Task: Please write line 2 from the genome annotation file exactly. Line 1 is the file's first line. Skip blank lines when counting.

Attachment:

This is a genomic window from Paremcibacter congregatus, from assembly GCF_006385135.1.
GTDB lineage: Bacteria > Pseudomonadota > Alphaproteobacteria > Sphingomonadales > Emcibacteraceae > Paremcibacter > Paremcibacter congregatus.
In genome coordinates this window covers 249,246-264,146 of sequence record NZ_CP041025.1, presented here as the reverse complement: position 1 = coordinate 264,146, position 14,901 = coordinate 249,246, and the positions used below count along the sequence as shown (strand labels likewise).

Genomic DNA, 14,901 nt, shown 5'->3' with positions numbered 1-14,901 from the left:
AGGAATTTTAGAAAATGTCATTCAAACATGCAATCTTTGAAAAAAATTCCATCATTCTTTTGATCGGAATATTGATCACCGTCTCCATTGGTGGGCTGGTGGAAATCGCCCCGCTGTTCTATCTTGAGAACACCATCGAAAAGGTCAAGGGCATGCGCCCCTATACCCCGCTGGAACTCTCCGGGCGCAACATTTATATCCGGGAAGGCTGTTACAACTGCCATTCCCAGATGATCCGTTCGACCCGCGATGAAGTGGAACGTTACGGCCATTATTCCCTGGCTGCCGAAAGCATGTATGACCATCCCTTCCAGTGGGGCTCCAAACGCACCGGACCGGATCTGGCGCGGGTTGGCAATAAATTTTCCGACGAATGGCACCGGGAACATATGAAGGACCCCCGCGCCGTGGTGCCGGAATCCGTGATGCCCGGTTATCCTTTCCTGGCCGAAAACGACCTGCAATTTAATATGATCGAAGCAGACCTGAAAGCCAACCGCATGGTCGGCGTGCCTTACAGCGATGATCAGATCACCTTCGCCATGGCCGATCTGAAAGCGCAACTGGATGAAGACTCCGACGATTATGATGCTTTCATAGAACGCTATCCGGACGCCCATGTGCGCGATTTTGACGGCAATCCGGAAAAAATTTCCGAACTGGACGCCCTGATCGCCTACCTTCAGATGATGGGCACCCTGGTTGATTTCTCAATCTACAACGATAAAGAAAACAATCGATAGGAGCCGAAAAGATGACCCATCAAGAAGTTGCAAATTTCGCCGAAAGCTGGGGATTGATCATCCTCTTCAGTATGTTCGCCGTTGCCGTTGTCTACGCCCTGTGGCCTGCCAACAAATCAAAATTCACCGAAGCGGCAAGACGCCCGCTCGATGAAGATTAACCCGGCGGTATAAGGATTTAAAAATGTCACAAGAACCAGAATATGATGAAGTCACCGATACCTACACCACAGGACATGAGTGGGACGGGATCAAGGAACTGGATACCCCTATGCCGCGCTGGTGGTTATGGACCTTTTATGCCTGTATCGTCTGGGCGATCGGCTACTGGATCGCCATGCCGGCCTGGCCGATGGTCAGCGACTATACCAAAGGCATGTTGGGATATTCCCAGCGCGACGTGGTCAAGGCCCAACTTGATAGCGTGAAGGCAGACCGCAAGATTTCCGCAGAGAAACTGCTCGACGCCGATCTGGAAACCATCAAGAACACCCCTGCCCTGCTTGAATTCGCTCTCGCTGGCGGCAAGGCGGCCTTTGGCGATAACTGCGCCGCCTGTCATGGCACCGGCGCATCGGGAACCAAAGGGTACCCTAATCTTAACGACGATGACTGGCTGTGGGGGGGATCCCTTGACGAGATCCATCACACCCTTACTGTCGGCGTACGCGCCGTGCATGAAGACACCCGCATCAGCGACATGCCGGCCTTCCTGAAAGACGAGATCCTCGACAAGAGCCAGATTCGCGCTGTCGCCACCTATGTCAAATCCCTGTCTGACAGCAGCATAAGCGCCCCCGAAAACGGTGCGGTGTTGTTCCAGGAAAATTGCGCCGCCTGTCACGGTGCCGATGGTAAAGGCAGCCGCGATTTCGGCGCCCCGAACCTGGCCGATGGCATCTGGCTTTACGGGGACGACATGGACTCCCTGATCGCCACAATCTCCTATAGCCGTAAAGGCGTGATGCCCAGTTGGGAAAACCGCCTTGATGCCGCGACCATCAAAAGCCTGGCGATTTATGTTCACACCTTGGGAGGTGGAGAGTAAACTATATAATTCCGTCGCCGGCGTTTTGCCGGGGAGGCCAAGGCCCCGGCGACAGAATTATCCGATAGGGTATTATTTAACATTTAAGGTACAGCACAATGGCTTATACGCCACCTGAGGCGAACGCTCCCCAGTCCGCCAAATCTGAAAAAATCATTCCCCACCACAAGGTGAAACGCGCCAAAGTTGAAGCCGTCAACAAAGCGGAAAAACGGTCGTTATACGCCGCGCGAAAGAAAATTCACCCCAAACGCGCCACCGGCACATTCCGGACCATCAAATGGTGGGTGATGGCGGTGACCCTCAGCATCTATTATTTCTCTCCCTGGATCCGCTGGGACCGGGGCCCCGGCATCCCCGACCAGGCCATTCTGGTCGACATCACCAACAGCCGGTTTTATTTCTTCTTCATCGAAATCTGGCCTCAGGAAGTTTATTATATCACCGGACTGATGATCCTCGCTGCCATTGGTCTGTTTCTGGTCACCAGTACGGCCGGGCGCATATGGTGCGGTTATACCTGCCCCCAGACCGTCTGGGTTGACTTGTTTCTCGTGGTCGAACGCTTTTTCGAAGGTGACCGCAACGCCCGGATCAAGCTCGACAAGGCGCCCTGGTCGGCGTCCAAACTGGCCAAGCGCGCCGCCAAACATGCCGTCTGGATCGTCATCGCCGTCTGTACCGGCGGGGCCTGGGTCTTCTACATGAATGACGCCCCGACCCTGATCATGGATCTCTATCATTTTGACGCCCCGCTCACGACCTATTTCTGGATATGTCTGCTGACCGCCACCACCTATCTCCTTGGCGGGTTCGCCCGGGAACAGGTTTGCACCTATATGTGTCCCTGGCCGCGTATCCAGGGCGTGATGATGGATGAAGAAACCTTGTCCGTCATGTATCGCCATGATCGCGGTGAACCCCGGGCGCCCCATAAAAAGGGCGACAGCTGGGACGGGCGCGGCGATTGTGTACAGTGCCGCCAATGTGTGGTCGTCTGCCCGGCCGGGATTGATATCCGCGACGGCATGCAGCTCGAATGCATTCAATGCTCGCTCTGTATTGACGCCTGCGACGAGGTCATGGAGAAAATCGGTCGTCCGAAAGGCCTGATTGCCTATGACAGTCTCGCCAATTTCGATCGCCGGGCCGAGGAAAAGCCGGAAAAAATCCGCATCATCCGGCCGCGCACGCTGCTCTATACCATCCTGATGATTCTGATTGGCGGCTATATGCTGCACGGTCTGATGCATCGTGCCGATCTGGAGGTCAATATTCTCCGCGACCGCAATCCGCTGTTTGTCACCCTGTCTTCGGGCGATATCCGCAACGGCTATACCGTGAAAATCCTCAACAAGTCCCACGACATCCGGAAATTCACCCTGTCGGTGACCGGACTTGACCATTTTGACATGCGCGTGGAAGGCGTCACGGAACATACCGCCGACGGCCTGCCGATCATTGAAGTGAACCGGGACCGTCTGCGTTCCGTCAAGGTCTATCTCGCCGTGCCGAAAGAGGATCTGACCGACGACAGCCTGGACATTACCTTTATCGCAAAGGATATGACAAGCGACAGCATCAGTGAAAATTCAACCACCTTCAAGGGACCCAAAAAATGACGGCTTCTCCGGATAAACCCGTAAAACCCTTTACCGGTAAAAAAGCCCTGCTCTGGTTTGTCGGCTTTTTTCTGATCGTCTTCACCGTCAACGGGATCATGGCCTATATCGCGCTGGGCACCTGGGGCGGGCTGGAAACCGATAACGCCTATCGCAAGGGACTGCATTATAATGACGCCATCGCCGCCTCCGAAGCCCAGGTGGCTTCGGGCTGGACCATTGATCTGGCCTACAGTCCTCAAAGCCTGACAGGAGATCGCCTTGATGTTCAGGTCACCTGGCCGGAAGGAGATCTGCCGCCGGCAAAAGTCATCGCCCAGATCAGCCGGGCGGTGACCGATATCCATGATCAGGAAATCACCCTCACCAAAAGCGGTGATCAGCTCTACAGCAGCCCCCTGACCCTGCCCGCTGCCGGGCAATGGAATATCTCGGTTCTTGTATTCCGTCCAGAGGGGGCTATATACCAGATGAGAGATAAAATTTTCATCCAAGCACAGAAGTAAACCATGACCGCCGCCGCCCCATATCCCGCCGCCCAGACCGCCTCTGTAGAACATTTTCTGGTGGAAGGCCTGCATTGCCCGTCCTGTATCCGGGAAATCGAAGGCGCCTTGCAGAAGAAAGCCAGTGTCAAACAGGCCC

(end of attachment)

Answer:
GTDB lineage: Bacteria > Pseudomonadota > Alphaproteobacteria > Sphingomonadales > Emcibacteraceae > Paremcibacter > Paremcibacter congregatus.